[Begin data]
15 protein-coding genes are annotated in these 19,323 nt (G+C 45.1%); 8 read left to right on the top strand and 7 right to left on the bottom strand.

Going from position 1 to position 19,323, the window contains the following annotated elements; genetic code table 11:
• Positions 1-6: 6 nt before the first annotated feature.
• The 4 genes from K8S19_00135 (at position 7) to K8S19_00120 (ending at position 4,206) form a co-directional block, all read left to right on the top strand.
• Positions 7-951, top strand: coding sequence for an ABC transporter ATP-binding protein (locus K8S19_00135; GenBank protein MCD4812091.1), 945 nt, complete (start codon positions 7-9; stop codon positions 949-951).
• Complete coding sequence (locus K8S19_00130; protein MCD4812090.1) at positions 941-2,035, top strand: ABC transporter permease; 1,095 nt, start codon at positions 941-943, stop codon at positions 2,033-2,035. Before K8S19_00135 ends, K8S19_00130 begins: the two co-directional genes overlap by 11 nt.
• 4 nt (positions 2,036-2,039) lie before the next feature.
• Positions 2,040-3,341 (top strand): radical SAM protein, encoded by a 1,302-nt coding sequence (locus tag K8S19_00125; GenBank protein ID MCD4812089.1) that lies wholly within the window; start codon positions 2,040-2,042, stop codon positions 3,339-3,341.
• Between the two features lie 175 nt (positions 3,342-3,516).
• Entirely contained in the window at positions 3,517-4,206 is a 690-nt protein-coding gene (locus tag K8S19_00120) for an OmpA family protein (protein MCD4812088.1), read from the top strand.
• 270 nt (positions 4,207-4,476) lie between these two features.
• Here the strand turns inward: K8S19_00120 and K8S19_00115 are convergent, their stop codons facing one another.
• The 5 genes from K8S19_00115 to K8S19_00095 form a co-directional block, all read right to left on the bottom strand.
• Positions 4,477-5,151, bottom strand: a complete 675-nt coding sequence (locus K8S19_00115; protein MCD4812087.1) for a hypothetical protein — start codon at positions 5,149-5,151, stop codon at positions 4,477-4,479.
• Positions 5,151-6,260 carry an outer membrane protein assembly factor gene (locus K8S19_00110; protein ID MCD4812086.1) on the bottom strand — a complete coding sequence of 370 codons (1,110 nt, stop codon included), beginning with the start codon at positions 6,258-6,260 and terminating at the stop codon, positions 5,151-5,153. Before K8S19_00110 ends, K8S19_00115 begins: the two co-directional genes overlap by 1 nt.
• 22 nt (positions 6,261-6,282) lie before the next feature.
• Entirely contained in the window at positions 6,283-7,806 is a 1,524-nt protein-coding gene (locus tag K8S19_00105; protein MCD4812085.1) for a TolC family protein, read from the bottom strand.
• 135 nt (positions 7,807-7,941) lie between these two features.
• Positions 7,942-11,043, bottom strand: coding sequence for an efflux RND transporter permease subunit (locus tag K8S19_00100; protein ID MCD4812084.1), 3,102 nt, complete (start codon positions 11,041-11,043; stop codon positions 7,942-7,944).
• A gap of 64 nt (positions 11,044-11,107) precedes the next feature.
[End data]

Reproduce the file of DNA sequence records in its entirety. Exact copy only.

15 protein-coding genes are annotated in these 19,323 nt (G+C 45.1%); 8 read left to right on the top strand and 7 right to left on the bottom strand.

Going from position 1 to position 19,323, the window contains the following annotated elements; genetic code table 11:
• Positions 1-6: 6 nt before the first annotated feature.
• The 4 genes from K8S19_00135 (at position 7) to K8S19_00120 (ending at position 4,206) form a co-directional block, all read left to right on the top strand.
• Positions 7-951, top strand: coding sequence for an ABC transporter ATP-binding protein (locus K8S19_00135; GenBank protein MCD4812091.1), 945 nt, complete (start codon positions 7-9; stop codon positions 949-951).
• Complete coding sequence (locus K8S19_00130; protein MCD4812090.1) at positions 941-2,035, top strand: ABC transporter permease; 1,095 nt, start codon at positions 941-943, stop codon at positions 2,033-2,035. Before K8S19_00135 ends, K8S19_00130 begins: the two co-directional genes overlap by 11 nt.
• 4 nt (positions 2,036-2,039) lie before the next feature.
• Positions 2,040-3,341 (top strand): radical SAM protein, encoded by a 1,302-nt coding sequence (locus tag K8S19_00125; GenBank protein ID MCD4812089.1) that lies wholly within the window; start codon positions 2,040-2,042, stop codon positions 3,339-3,341.
• Between the two features lie 175 nt (positions 3,342-3,516).
• Entirely contained in the window at positions 3,517-4,206 is a 690-nt protein-coding gene (locus tag K8S19_00120) for an OmpA family protein (protein MCD4812088.1), read from the top strand.
• 270 nt (positions 4,207-4,476) lie between these two features.
• Here the strand turns inward: K8S19_00120 and K8S19_00115 are convergent, their stop codons facing one another.
• The 5 genes from K8S19_00115 to K8S19_00095 form a co-directional block, all read right to left on the bottom strand.
• Positions 4,477-5,151, bottom strand: a complete 675-nt coding sequence (locus K8S19_00115; protein MCD4812087.1) for a hypothetical protein — start codon at positions 5,149-5,151, stop codon at positions 4,477-4,479.
• Positions 5,151-6,260 carry an outer membrane protein assembly factor gene (locus K8S19_00110; protein ID MCD4812086.1) on the bottom strand — a complete coding sequence of 370 codons (1,110 nt, stop codon included), beginning with the start codon at positions 6,258-6,260 and terminating at the stop codon, positions 5,151-5,153. Before K8S19_00110 ends, K8S19_00115 begins: the two co-directional genes overlap by 1 nt.
• 22 nt (positions 6,261-6,282) lie before the next feature.
• Entirely contained in the window at positions 6,283-7,806 is a 1,524-nt protein-coding gene (locus tag K8S19_00105; protein MCD4812085.1) for a TolC family protein, read from the bottom strand.
• 135 nt (positions 7,807-7,941) lie between these two features.
• Positions 7,942-11,043, bottom strand: coding sequence for an efflux RND transporter permease subunit (locus tag K8S19_00100; protein ID MCD4812084.1), 3,102 nt, complete (start codon positions 11,041-11,043; stop codon positions 7,942-7,944).
• A gap of 64 nt (positions 11,044-11,107) precedes the next feature.